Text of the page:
This drawing was made to capture attention.
From the complexity of it's lines, to the tension created by the negative space on the right, this is intended to be a statement piece ... to make an impression on the viewer.
Sitting with a glass of your favorite evening concoction, your mind can get lost in the tiny lines that make up these two giants of the Minneapolis skyline.
This drawing stands out from all of my other drawings because there is a depth and complexity to the way Well Fargo Building and the Capella Tower play together on the canvas ... from the vertical lines that rise from the unseen ground, to the angles of lines to give it movement and dimension.
But there's also a story about these two buildings that fills my mind.
Depending on where you are in the city and your view of the Wells Fargo building and the Capella Tower, one might appear taller than the other. But in reality, the architect of the Cappella Tower made it just slightly taller than its counterpart, the Wells Fargo building.
Legend has it that the architect of the Wells Fargo building constructed it so at night, when the exterior lights illumate the skyline, they would create the resemblence of a face. As you're driving by and look up, you may see the nose, the eyes and a mouth ... eerily etched into the building. I say "eerily" because in some ways it looks like a demon ... somewhat ominious towering over the city.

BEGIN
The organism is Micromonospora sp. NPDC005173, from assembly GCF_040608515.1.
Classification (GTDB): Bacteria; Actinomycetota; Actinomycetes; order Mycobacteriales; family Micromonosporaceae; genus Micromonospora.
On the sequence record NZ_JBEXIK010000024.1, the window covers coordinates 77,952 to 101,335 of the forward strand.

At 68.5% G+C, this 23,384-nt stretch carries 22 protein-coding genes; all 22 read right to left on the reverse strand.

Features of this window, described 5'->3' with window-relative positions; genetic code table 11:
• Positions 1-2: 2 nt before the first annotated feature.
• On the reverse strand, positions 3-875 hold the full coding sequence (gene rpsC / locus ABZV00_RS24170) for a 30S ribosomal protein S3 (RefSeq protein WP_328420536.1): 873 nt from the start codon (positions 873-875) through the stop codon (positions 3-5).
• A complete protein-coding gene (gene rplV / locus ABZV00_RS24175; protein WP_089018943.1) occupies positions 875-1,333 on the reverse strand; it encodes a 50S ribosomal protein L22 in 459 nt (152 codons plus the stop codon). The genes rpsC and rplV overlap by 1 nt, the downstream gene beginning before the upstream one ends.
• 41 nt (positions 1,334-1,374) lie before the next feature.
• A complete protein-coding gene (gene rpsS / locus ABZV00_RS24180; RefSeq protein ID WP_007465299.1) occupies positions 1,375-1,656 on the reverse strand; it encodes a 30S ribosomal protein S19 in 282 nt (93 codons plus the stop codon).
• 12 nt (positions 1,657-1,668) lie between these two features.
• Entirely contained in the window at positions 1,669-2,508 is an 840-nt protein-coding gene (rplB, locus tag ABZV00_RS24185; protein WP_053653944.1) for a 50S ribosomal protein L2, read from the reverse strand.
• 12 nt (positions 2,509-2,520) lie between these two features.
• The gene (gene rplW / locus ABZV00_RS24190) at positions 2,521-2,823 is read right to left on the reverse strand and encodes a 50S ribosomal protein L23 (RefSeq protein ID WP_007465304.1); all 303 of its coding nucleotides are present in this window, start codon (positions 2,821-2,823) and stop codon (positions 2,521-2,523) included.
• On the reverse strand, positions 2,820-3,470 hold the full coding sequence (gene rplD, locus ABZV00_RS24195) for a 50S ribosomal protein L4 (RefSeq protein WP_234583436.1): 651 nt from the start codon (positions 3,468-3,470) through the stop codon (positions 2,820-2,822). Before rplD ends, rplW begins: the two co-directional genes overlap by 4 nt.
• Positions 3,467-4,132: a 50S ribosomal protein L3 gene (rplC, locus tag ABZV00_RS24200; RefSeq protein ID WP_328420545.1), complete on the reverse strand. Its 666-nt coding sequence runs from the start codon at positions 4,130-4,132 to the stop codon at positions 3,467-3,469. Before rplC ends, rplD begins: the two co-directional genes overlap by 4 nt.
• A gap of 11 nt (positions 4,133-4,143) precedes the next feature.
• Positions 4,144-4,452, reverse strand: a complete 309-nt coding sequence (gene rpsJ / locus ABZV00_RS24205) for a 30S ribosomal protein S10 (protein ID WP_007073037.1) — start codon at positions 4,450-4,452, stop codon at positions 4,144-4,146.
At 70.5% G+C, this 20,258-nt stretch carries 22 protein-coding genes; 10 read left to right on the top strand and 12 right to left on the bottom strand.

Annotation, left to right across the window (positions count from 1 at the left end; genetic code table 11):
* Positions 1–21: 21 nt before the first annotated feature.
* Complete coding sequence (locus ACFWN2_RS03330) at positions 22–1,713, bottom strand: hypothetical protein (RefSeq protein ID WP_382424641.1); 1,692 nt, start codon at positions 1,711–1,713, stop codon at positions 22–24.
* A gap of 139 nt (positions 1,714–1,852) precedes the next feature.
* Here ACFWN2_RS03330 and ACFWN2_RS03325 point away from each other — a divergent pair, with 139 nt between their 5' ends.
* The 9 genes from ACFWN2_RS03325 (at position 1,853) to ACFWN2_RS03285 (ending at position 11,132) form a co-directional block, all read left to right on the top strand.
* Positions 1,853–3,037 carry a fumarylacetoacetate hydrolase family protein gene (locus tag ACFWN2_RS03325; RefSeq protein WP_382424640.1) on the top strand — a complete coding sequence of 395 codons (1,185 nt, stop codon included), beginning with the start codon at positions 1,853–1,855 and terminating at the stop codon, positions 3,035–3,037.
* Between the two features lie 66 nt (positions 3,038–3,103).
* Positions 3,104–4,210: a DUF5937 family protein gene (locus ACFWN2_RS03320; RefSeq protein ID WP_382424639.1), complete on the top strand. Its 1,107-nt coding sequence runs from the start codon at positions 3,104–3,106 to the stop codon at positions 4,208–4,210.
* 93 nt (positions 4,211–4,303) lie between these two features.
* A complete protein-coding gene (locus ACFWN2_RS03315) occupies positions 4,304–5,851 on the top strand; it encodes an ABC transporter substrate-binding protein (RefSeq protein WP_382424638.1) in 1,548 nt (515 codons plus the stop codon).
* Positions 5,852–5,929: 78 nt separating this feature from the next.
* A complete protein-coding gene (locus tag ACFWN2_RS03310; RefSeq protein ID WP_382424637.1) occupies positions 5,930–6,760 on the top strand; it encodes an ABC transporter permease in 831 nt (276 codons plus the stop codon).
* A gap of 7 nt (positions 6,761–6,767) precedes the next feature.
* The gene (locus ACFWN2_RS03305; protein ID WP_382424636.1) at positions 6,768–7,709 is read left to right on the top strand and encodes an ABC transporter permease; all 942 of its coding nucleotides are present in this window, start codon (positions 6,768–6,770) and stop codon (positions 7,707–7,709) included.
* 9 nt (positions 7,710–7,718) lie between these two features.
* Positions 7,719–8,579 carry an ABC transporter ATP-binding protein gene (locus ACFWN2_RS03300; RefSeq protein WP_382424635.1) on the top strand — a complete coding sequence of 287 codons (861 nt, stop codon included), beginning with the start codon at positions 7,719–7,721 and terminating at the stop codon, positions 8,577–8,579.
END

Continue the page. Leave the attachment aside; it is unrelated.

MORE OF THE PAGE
Contrat that with the Capella Tower, which appears to have a halo around the top.
An angel and a demon lighting up the skyline now.
While this is only legend, and I can't prove or disprove the story, it gives new idea to lighting up the night - to capturing the attention of the viewer. In this scene the demon is taller than the angel, but you only need to change your angle and the angel becomes taller than the demon. Light always fighting dark, with Minneapolis as its stage.
So as you drive by these two buildings at night, I hope you'll see these two buildings in that light ... as they light up the night.
And I hope you find yourself victorious in your own story - your own battles - your own struggles - to come out on top, because in the end, light always beats the dark.